Australian government announces world-first body image initiative

Over the weekend, the Australian government unveiled a new body image initiative, created in partnership with the Butterfly Foundation, an eating disorders awareness and prevention group. The initiative includes a voluntary code of conduct for magazines, designers, retailers and modeling agencies, who will be recognized as “body image friendly” if they adhere to the recommendations of the government’s National Advisory Group on Body Image. Those recommendations include:

“disclosing and avoiding the digital enhancement of images; banning ultra-thin female models or overly muscular male ones, in addition to models under the age of 16 to advertise adult clothes; employing a greater diversity of ethnicities and model body sizes; eschewing editorial and advertising content that promotes negative body image through rapid weight loss and cosmetic surgery, and, for retailers, carrying a wider variety of clothing sizes that better reflects the demands of the community.”

According to recent findings from the University of Queensland, 80% of Australian women are dissatisfied with their bodies, and 90% know other women who are unhappy with their own bodies.

Given the role of the fashion and magazine industries in shaping and supporting ideas about ideal body shapes, it’s important that any strategy designed to combat poor body image include them. Without movement from the industry, our chances of seeing a wider range of shapes in clothes and in models remain, well, slim. That’s why I’m pleased that this initiative has taken steps to involve the industry, even if it’s on a voluntary basis.

That said, the implementation of an industry-focused code of conduct is only one part of the comprehensive, multi-pronged strategy that was outlined last year when the body image advisory group was formed. At the time, Julie Parker, General Manager of the Butterfly Foundation, called for schools to take a leading role in combating the problem of poor body image among children and adolescents. She suggested guidelines for creating a body image friendly school environment, which would include “body image specific statements in anti-bullying policies to prohibit appearance related teasing, and the training of teachers in the early identification of negative body image and eating disorders.” She also recommended including community organizations and parents in the strategy.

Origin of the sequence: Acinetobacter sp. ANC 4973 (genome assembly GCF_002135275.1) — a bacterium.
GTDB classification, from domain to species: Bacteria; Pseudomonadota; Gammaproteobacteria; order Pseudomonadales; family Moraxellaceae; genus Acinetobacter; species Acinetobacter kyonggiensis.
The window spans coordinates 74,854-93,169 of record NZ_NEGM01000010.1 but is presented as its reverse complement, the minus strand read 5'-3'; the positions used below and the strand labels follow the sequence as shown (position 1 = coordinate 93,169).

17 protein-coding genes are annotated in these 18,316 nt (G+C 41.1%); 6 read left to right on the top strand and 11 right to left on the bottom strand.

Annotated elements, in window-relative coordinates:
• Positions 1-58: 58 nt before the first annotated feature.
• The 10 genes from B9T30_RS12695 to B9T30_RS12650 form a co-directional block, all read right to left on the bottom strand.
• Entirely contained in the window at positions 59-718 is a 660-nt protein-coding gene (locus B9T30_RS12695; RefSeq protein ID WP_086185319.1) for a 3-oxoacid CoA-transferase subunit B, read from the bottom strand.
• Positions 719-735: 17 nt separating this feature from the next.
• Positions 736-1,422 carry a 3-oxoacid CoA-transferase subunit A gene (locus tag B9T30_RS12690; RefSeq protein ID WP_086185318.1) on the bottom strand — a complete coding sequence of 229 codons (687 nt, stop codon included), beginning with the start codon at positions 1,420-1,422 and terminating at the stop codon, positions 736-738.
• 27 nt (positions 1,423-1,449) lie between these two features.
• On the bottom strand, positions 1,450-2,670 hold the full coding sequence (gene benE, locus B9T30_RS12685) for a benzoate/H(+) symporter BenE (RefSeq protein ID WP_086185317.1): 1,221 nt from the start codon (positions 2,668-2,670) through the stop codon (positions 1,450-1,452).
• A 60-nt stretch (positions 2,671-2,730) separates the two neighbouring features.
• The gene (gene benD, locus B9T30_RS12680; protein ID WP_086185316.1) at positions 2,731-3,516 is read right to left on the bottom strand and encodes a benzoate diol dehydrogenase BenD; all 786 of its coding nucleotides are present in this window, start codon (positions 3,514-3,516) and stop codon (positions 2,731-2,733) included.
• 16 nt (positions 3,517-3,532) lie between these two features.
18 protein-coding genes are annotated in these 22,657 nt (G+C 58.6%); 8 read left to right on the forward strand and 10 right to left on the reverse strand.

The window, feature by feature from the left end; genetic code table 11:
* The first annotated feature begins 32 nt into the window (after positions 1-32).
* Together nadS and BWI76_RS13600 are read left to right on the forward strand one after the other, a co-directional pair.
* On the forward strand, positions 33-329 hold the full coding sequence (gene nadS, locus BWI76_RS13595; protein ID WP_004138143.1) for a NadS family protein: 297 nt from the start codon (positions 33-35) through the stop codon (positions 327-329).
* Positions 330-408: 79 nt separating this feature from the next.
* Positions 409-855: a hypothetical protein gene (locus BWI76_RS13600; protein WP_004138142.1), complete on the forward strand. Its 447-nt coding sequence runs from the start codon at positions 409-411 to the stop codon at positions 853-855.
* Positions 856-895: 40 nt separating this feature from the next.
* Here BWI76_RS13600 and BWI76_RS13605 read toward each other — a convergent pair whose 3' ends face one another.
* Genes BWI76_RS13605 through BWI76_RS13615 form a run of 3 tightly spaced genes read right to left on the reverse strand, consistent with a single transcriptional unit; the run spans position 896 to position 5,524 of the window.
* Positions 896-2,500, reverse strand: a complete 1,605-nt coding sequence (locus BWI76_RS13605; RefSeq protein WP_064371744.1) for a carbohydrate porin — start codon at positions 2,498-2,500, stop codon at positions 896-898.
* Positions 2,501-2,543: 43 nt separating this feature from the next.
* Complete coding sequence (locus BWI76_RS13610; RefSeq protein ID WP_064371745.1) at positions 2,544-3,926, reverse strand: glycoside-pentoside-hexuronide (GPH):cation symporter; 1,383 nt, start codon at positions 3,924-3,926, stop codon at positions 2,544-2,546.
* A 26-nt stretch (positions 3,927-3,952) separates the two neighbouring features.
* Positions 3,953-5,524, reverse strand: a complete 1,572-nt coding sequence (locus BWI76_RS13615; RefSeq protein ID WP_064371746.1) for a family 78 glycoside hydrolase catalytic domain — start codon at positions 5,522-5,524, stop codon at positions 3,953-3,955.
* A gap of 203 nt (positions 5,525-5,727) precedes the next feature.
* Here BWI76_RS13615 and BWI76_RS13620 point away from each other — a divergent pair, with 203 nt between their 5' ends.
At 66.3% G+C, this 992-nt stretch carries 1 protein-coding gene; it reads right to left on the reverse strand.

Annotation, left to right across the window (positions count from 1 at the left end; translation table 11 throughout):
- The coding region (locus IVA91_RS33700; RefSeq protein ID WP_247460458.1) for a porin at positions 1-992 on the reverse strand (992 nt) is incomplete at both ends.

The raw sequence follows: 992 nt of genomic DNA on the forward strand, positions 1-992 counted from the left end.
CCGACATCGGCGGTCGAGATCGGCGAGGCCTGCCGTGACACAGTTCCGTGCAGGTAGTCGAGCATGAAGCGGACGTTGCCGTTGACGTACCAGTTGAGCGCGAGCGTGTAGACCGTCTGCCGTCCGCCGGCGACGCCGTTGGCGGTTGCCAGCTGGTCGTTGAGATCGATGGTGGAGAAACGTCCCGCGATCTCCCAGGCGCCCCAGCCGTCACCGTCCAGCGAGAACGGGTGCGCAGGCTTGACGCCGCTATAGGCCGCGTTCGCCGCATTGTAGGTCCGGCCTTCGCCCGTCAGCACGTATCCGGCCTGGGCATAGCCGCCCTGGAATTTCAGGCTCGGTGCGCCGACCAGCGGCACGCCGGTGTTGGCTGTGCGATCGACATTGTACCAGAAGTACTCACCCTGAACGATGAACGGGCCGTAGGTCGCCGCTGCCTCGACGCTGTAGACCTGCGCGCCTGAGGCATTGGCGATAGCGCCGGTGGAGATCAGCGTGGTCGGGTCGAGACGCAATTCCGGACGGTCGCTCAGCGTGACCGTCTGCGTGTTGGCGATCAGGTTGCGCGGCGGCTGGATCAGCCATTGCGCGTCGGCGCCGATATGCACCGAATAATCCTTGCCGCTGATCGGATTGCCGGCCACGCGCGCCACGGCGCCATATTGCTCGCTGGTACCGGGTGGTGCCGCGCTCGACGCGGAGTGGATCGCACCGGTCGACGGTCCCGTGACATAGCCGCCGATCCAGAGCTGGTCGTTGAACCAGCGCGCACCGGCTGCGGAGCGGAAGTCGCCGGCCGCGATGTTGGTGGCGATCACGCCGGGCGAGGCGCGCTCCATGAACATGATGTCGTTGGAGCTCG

Apparently, this new initiative is the first of its kind in the world, unique in its view of “negative body image and associated issues of low self esteem, poor self confidence and eating disorders as serious health and societal issues that need to be addressed in a comprehensive way across our society.”

I’m interested to see what comes next, and I hope that we’ll start to see movement from the fashion industry, as well as from other stakeholders like schools and community organizations, in the next few months.

There’s more information about the initiative, including the Youth Minister’s full statement, here.

New York, NY

Chloe Angyal is a journalist and scholar of popular culture from Sydney, Australia. She joined the Feministing team in 2009. Her writing about politics and popular culture has been published in The Atlantic, The Guardian, New York magazine, Reuters, The LA Times and many other outlets in the US, Australia, UK, and France. She makes regular appearances on radio and television in the US and Australia. She has an AB in Sociology from Princeton University and a PhD in Arts and Media from the University of New South Wales. Her academic work focuses on Hollywood romantic comedies; her doctoral thesis was about how the genre depicts gender, sex, and power, and grew out of a series she wrote for Feministing, the Feministing Rom Com Review. Chloe is a Senior Facilitator at The OpEd Project and a Senior Advisor to The Harry Potter Alliance. You can read more of her writing at

Chloe Angyal is a journalist and scholar of popular culture from Sydney, Australia.

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